By: Davina Seoparsan

Can you think of a time when you were driving and thought, “I wish I could be doing something else?” Maybe you have a meatball sub to eat? Maybe you had makeup to apply? Maybe you had notes to review before a big test? Short from taking public transportation or using a private transportation service, there are not many options for safe multi-tasking while driving. But what if the car could do the driving for you?

Forbes has predicted that over the next decade, a self-driving feature will be as common as cruise control.[1] Google, one of the leading companies in self-driving cars, has already stated their intent to have completely autonomous vehicles on the market in a few short years.[2] Though self-driving cars offer convenience and bring the excitement of futuristic technological developments, are they really a good thing?


The Reality


Would people actually use self-driving cars? Yes. The autonomous vehicle industry is projected to be worth around 7 trillion dollars in the next 30 years.[3] Though there will likely be a transition period for those who are more skeptical to autonomous technology, the market is huge for these types of vehicles. By bringing in trillions of dollars, the economy will likely be stimulated by the purchasing, maintenance and advertising of these self-driving cars.

Of the nearly 1.3 million people that die in traffic fatalities every year, 94% of the deaths are the result of human error.[4] One of the appeals of self-driving cars is that they would be able to reduce traffic accidents caused by human error.[5] In addition to saving lives, self-driving cars could drastically reduce the 500 billion dollars that are lost in traffic accidents annually around the world.[6]


The Technology


Many aspects of self-driving cars already present, as modern cars already perform complex tasks without the driver’s doing, including braking, steering, and objection detection.[7] Tesla is one of the most popular electric car manufactures and has been in the spotlight for its development of an Autopilot feature.[8] Though Autopilot can control steering, braking and acceleration, some have criticized the feature because it is inherently difficult to remain attentive when technology has control over driving tasks.[9]




The Accident


How safe is Autopilot? A recent survey of Tesla users found that twenty-eight percent of respondents believe that Autopilot had saved them from a dangerous situation, while 13% said the feature had actually put them in one.[10] The first person known to die using Autopilot was Joshua Brown, whose “Model S” Tesla vehicle crashed into a truck that turned across his path in Florida, in May 2016.[11] Both Joshua and the technology were unable to see the truck coming in its path.[12]

Tesla and the Autopilot feature have attracted controversy due to another recent fatality. Dr. Omar Awan was burned alive following a fiery crash in his Model S Tesla, after his car veered off the road and hit a tree.[13] The car’s lithium battery caught on fire, and the door handles malfunctioned.[14] Awan, who survived the impact, was unable to exit and rescuers were unable to free him, due to the retractable door handles on the Model S.[15]


The Case


A wrongful death suit has been filed following Awan’s death.[16] “After the Tesla hit the tree, [Awan] was alive,” the suit notes, “He had no internal injuries or broken bones. He died from the smoke he inhaled as he sat locked inside.”[17] Stuart Grossman, the attorney for Awan’s family, says what makes the doctor’s death doubly tragic, is that Awan purposely chose the Tesla Model S over luxury cars because he was concerned about the environment and safety, both of which Tesla have advertised heavily.[18]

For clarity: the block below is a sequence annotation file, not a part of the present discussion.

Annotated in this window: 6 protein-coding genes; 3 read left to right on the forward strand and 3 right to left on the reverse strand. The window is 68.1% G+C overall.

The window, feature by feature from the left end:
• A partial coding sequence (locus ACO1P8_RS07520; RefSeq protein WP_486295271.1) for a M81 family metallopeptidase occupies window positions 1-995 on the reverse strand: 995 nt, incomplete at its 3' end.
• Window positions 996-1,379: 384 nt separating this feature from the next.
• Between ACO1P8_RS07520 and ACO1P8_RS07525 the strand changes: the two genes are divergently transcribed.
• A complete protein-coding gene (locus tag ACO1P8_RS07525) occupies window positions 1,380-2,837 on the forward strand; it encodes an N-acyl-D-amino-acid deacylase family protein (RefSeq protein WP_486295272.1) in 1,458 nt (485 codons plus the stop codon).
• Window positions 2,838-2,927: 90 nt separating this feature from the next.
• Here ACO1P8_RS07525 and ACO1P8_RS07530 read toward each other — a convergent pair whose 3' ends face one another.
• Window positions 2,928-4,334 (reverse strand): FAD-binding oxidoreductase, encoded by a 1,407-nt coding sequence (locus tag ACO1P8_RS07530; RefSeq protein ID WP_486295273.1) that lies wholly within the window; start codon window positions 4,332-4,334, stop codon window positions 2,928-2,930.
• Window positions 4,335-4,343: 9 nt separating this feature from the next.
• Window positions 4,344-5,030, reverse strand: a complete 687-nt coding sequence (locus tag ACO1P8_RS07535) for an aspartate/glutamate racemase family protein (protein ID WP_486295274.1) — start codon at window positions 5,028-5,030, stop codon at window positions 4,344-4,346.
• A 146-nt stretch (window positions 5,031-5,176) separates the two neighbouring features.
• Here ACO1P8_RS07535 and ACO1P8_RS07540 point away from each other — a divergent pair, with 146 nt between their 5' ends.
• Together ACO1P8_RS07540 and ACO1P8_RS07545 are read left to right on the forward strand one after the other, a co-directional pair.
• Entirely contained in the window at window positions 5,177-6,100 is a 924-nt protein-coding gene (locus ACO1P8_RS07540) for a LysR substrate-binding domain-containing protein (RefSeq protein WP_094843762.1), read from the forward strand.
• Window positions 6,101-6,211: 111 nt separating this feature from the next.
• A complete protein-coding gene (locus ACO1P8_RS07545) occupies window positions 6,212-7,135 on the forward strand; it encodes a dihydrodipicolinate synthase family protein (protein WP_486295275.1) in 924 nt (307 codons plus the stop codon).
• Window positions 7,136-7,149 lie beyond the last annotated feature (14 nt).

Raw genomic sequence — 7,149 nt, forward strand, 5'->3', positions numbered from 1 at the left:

In Awan’s case and others, Tesla has argued that high-speed crashes can result in fires whether the car is powered by gasoline or batteries.[19] The lawsuit further asserts that the features rendered the car “defective” and “dangerous” — the door handles compounding the problem of an “inherently unstable” battery. “[20] Tesla failed to warn users about the scope and extent of the defective and unreasonably dangerous conditions of the Model S,” the complaint says.[21]


The Future


At least 41 states and the District of Columbia (DC) have considered legislation related to autonomous vehicles.[22] That being said, there are still many questions surrounding the future of autonomous vehicles. Who will be held liable for crashes involving self-driving vehicles and regular automobiles? Will Tesla accept responsibility or modify their designs pending litigation? Will other companies, like Google, learn from Tesla and add safety- features to their models? Only ti

[1] Daniel Araya, The Big Challenges in Regulating Self-Driving Cars, Forbes (Jan. 29, 2019, 9:00AM),

[2] Waymo,

[3] Supra note 1.

[4] Automated Vehicles for Safety, National Highway Traffic Safety Administration,

[5] Id.

[6] Accelerating the Future: The Economic Impact of the Emerging Passenger Economy, Strategy Analytics,

[7] Jack Boeglin, The Costs of Self-Driving Cars: Reconciling Freedom and Privacy with Tort Liability in Autonomous Vehicle Regulation, 17 Yale J.L. & Tech. 171 (2015).

[8] Tesla,

[9] Id.

[10] Mark Matousek, Over 90% of the 5,000 Tesla Model 3 owners surveyed by Bloomberg said they believe Tesla’s most controversial feature makes them safe, Bus. Insider (Nov. 5th, 2019)

[11] Id.

[12] Id.

[13] In re Awan v. Tesla Inc., 19-021110 (Fla. Broward County Ct. Oct. 10, 2019).

[14] Id.

[15] Id.

[16] See id.

[17] Id.

[18] Reis Thebault, A Man Died in a Burning Tesla because its futuristic doors wouldn’t open, lawsuit alleges, Wash. Post (Oct. 23, 2019),

[19] Id.

[20] In re Awan v. Tesla Inc., 19-021110 (Fla. Broward County Ct. Oct. 10, 2019).

[21] Id.

[22] Self-Drive Act, H.R. Rep. No. 115-294 (2017)

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